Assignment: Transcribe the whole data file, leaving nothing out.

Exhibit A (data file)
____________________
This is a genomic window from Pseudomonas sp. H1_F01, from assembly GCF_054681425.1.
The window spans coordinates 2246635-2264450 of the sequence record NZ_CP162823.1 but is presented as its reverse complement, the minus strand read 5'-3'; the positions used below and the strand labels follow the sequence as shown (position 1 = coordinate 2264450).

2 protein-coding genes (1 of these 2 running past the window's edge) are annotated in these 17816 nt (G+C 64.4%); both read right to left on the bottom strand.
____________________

This is a genomic window from Pseudomonas sp. H1_F01, from assembly GCF_054681425.1.
The window spans coordinates 2246635-2264450 of the sequence record NZ_CP162823.1 but is presented as its reverse complement, the minus strand read 5'-3'; the positions used below and the strand labels follow the sequence as shown (position 1 = coordinate 2264450).

2 protein-coding genes (1 of these 2 running past the window's edge) are annotated in these 17816 nt (G+C 64.4%); both read right to left on the bottom strand.